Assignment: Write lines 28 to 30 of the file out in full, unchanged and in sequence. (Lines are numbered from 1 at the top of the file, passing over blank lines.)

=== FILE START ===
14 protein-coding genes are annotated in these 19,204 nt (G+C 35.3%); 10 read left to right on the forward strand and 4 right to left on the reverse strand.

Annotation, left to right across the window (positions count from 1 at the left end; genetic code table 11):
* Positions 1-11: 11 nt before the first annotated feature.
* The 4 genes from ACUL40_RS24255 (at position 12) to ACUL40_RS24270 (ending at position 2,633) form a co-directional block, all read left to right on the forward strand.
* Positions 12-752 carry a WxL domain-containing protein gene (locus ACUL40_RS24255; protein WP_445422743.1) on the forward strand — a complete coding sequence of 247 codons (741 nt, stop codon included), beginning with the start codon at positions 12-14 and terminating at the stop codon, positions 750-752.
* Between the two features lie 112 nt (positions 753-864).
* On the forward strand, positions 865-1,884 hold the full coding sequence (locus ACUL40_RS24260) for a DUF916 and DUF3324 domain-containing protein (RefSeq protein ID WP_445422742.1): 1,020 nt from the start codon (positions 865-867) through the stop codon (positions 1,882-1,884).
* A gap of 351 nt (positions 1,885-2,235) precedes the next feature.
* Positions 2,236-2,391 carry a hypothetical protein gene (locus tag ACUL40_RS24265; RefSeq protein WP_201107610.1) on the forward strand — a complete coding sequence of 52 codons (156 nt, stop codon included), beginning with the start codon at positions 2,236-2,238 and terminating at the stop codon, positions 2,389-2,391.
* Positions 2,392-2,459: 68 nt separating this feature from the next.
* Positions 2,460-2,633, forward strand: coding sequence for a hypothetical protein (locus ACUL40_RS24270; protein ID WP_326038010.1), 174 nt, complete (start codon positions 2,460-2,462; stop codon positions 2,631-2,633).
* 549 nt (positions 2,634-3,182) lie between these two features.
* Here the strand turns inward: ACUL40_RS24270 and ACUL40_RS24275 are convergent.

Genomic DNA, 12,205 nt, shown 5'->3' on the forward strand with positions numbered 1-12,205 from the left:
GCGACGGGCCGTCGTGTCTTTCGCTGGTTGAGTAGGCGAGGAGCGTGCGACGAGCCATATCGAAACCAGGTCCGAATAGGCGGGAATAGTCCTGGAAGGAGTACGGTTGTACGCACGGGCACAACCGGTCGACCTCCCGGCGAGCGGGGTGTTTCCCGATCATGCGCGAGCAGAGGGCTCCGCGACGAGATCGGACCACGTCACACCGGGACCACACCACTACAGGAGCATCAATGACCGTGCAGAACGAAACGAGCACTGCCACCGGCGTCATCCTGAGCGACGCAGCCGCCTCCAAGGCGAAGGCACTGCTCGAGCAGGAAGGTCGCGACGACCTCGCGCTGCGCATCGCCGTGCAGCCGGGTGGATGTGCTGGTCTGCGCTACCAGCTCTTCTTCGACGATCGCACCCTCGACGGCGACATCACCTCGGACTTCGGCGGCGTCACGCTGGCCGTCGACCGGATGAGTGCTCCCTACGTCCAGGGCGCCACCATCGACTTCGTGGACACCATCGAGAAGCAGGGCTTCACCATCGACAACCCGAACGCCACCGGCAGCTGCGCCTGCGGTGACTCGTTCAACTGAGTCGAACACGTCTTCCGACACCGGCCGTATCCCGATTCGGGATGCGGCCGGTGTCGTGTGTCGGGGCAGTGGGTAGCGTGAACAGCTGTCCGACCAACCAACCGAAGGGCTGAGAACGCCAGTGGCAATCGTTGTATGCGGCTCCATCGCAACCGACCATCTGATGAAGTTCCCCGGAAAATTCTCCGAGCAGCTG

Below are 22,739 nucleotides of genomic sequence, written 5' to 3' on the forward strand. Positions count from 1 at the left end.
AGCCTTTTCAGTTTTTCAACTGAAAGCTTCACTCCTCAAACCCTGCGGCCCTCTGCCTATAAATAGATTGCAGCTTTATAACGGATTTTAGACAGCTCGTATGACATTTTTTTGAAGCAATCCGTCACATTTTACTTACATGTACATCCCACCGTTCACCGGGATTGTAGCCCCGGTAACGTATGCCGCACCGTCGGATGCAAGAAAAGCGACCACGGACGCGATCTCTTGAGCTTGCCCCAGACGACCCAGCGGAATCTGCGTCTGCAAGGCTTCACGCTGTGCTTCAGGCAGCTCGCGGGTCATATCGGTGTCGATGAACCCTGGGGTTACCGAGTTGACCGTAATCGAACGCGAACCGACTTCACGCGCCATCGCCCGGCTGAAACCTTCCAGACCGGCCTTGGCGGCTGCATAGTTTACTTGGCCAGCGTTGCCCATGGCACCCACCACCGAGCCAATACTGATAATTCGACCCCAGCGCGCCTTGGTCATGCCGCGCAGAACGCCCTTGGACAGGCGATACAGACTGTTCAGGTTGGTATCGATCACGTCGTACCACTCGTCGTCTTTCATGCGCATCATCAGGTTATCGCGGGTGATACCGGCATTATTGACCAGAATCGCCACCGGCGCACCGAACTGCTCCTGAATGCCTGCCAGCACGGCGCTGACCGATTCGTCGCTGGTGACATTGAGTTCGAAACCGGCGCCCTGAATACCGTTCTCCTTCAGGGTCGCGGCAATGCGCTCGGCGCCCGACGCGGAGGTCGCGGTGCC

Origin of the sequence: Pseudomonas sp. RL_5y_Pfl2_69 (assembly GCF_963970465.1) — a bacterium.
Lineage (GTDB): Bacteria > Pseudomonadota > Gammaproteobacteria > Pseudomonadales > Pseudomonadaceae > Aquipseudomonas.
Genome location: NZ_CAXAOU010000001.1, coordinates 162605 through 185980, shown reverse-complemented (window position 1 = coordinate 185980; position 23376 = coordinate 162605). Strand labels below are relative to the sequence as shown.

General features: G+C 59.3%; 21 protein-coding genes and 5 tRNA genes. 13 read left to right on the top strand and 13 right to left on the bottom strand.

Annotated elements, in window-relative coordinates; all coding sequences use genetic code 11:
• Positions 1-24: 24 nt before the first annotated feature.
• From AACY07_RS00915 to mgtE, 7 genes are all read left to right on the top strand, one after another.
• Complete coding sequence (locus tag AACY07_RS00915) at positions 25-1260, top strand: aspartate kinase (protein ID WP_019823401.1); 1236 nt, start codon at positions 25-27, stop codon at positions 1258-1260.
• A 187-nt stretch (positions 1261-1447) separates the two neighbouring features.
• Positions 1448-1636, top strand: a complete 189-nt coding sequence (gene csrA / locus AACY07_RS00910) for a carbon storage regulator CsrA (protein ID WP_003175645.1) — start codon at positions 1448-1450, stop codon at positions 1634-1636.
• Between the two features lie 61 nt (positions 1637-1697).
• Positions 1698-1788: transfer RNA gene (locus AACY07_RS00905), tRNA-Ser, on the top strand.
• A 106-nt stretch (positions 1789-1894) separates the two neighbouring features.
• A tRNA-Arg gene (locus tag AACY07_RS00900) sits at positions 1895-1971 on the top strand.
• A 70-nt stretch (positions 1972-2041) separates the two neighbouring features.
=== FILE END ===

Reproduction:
• Between the two features lie 61 nt (positions 1637-1697).
• Positions 1698-1788: transfer RNA gene (locus AACY07_RS00905), tRNA-Ser, on the top strand.
• A 106-nt stretch (positions 1789-1894) separates the two neighbouring features.